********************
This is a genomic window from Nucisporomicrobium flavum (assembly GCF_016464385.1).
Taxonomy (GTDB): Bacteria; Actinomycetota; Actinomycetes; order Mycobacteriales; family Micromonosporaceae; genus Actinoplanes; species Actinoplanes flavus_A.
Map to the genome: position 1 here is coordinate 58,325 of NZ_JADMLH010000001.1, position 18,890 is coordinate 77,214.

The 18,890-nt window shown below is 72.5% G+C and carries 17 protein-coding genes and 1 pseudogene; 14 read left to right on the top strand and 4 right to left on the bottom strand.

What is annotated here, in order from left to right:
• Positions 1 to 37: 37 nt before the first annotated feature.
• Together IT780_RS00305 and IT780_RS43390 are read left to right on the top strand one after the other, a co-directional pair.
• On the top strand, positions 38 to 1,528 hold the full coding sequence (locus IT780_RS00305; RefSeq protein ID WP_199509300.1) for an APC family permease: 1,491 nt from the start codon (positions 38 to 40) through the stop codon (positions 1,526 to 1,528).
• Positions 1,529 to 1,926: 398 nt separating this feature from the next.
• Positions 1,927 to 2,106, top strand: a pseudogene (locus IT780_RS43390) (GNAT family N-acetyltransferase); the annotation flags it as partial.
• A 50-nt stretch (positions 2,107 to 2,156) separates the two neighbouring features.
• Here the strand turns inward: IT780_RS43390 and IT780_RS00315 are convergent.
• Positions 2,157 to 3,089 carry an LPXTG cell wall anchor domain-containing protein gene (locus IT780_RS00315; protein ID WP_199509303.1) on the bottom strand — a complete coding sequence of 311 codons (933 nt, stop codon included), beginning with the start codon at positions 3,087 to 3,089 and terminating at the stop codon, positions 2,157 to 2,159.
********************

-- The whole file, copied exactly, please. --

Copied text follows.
This is a genomic window from Nucisporomicrobium flavum (assembly GCF_016464385.1).
Taxonomy (GTDB): Bacteria; Actinomycetota; Actinomycetes; order Mycobacteriales; family Micromonosporaceae; genus Actinoplanes; species Actinoplanes flavus_A.
Map to the genome: position 1 here is coordinate 58,325 of NZ_JADMLH010000001.1, position 18,890 is coordinate 77,214.

The 18,890-nt window shown below is 72.5% G+C and carries 17 protein-coding genes and 1 pseudogene; 14 read left to right on the top strand and 4 right to left on the bottom strand.

What is annotated here, in order from left to right:
• Positions 1 to 37: 37 nt before the first annotated feature.
• Together IT780_RS00305 and IT780_RS43390 are read left to right on the top strand one after the other, a co-directional pair.
• On the top strand, positions 38 to 1,528 hold the full coding sequence (locus IT780_RS00305; RefSeq protein ID WP_199509300.1) for an APC family permease: 1,491 nt from the start codon (positions 38 to 40) through the stop codon (positions 1,526 to 1,528).
• Positions 1,529 to 1,926: 398 nt separating this feature from the next.
• Positions 1,927 to 2,106, top strand: a pseudogene (locus IT780_RS43390) (GNAT family N-acetyltransferase); the annotation flags it as partial.
• A 50-nt stretch (positions 2,107 to 2,156) separates the two neighbouring features.
• Here the strand turns inward: IT780_RS43390 and IT780_RS00315 are convergent.
• Positions 2,157 to 3,089 carry an LPXTG cell wall anchor domain-containing protein gene (locus IT780_RS00315; protein ID WP_199509303.1) on the bottom strand — a complete coding sequence of 311 codons (933 nt, stop codon included), beginning with the start codon at positions 3,087 to 3,089 and terminating at the stop codon, positions 2,157 to 2,159.